Here are the links and documents I promised you. I hope you find them helpful.  My favorite website for literacy centers is the Florida Center for Reading Research. It is amazing because the skills are organized by grade level and common core standard. To create math centers I always visit Mathematics Coaching Consortium and K-5 Math Teaching Resources. What I love about visiting these sites is that I get a crystal clear picture of what the skill I am trying to teach looks like at a variety of grade levels. Here are some of the documents we used in today’s session. The first video we watched is one of my favorites from The Teaching Channel and is called Creating A Safe and Positive Classroom. I would love to know what you thought of today’s session and how implementing centers in your classroom is impacting student learning! Let me know by leaving a comment!

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One reason this was such a successful session was your honesty. Your willingness to put your concerns, apprehensions and fears on the table right from the start helped us map a course together that met everyone’s needs.

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You came in knowing you were doing what was best for your students- for so many reasons & in so many ways! With dedication like this, it’s no wonder you were collaborating at 6:00 at night!

 

 

 

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Station Teaching

Lately, many of the teachers I support have been expressing a desire to take risks with new and different teaching strategies. One strategy many teachers are investigating is station teaching. Over the next two weeks I will attempt to respond to their needs as best I can through group work sessions, classroom observations and modeling.

Here are some videos from Teaching Channel.com that provide examples!

Algebra Example             Geometry Example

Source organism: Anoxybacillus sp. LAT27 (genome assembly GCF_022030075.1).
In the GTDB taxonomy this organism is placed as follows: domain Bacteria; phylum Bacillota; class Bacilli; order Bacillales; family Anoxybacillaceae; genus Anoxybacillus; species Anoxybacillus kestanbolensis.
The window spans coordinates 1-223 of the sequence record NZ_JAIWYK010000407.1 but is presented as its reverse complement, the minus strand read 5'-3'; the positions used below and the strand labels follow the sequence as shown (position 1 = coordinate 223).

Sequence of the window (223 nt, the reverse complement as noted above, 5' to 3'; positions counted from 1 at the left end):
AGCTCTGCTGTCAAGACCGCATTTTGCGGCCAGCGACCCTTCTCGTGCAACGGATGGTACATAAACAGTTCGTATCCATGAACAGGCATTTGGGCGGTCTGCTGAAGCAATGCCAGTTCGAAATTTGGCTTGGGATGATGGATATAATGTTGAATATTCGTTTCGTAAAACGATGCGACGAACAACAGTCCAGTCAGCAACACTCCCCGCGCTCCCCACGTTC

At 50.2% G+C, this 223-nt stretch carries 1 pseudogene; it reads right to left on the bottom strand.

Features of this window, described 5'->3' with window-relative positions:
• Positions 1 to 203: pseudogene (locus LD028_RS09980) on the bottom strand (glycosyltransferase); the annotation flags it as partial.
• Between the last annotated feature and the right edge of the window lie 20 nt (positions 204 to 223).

Here are the documents we used in one workshop with high school math teachers:

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At the Application Station, teachers considered embedding authentic, real world situations into math tasks. Collaborating with the Physics teachers is on this group’s list of next steps.

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After setting a purpose for their work, these math teachers watched the videos linked to in this post looking for strategies they could use in their own classrooms.

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Here at the Manipulation Station, teachers investigated new math kits they will have access to in their classrooms. They focused on incorporating manipulatives into as many concepts as possible. The green tent card lets the facilitators know they are “going strong and need no assistance.” Some teachers plan to use the green, yellow and red tent cards during their stations to increase students’ independence.

  Signs for Stations           Station Descriptions & Planning Sheets

Norms to Post               Sample Rotation/ Map      10 Principles

Here are some great links to resources that may support your work:

Math Coaches Consortium       Dare to Differentiate    Mathematics Assessment Project